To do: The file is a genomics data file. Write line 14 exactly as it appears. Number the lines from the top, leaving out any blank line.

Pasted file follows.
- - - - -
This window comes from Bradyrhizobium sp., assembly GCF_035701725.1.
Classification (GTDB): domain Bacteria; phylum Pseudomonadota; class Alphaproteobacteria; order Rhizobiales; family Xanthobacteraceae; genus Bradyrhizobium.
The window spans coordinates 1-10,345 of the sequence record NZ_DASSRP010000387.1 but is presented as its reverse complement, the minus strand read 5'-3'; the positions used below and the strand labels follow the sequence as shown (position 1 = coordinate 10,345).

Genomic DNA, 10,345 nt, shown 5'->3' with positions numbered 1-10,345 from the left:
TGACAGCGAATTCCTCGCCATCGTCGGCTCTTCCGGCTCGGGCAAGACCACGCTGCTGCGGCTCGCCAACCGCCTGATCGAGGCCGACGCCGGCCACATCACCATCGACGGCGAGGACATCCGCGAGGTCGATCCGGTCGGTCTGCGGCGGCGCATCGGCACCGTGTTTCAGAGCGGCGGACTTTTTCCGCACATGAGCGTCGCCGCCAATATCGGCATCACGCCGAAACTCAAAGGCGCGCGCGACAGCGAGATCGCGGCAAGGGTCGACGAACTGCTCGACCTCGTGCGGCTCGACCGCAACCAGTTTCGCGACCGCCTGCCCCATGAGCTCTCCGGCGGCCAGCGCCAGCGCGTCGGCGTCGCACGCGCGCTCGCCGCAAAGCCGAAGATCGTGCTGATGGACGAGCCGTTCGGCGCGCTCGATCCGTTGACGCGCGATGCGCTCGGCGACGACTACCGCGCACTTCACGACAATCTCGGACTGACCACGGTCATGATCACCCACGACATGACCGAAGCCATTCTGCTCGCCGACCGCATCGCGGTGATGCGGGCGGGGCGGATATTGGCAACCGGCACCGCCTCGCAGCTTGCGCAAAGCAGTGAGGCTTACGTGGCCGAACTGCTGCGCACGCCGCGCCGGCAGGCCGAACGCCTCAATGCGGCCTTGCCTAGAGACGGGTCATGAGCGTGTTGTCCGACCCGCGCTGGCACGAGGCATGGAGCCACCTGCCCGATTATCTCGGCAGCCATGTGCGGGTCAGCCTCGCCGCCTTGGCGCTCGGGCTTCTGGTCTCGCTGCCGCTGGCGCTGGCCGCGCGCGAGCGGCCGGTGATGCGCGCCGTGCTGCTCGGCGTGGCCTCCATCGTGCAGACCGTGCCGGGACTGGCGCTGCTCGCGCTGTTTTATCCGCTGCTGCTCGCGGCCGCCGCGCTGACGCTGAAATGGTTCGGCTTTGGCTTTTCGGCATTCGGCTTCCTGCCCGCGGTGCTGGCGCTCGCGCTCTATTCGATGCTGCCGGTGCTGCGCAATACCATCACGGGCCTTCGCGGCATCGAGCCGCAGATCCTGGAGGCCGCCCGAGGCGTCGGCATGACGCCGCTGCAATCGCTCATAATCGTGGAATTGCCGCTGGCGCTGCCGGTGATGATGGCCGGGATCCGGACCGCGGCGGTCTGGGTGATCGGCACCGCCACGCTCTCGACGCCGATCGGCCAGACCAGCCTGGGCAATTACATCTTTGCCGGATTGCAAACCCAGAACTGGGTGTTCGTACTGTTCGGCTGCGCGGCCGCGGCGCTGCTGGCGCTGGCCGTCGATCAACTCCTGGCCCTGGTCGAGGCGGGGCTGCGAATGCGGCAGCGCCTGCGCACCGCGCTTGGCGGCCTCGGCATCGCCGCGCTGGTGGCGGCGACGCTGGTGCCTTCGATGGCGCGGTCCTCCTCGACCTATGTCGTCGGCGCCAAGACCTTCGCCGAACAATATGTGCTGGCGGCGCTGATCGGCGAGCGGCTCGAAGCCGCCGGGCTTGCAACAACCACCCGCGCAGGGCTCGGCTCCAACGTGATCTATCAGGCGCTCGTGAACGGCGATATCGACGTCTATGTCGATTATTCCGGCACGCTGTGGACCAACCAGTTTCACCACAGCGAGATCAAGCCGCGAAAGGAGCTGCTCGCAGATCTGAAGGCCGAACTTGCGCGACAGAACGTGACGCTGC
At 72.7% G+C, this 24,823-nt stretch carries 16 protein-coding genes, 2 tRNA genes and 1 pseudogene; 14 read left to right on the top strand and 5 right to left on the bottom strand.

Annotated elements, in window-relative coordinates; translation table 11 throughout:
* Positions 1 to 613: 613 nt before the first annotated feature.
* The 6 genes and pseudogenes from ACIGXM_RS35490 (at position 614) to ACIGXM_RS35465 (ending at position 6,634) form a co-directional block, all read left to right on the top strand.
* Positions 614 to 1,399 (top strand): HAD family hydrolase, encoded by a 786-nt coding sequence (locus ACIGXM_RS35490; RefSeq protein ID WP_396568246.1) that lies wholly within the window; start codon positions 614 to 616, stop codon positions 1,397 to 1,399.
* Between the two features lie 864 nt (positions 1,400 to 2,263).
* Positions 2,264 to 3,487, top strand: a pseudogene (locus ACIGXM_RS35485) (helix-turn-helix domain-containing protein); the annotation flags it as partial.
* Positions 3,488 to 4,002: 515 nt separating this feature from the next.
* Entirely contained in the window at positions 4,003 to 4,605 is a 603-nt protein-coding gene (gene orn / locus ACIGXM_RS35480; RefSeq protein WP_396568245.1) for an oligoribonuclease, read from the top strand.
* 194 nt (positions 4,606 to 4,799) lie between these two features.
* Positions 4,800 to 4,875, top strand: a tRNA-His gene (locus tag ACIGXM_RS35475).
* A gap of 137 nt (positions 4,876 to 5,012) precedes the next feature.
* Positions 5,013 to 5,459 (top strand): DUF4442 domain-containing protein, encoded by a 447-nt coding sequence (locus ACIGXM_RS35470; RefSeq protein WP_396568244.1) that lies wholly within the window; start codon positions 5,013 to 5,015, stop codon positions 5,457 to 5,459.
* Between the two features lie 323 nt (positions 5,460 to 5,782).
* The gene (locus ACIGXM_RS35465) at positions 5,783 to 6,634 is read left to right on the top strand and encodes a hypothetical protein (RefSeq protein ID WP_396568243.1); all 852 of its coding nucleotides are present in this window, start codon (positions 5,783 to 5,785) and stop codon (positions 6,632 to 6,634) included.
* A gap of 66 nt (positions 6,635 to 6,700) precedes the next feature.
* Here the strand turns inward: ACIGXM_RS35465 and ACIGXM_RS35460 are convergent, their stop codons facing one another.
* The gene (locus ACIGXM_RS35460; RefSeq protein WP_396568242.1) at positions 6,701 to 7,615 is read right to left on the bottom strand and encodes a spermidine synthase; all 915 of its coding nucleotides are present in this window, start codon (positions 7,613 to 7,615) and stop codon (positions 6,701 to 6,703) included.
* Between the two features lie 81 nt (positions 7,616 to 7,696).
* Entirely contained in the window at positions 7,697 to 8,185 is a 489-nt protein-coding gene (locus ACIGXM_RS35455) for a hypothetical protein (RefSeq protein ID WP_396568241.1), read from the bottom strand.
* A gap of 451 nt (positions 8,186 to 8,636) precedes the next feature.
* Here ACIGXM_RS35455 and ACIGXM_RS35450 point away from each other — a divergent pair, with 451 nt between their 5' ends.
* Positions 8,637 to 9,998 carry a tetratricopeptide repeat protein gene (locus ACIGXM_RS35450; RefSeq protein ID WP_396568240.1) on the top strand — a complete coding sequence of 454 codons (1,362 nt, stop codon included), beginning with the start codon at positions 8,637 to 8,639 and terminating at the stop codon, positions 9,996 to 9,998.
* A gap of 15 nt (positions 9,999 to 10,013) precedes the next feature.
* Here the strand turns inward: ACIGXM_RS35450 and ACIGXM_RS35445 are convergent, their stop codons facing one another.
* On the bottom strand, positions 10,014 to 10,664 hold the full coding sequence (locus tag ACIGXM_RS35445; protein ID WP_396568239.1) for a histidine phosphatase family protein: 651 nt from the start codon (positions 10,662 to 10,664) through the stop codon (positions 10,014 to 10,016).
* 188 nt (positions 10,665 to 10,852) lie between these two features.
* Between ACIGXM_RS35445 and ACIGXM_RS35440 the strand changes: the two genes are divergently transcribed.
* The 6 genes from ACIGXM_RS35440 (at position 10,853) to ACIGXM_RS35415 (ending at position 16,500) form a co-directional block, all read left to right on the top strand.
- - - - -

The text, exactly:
* Entirely contained in the window at positions 4,003 to 4,605 is a 603-nt protein-coding gene (gene orn / locus ACIGXM_RS35480; RefSeq protein WP_396568245.1) for an oligoribonuclease, read from the top strand.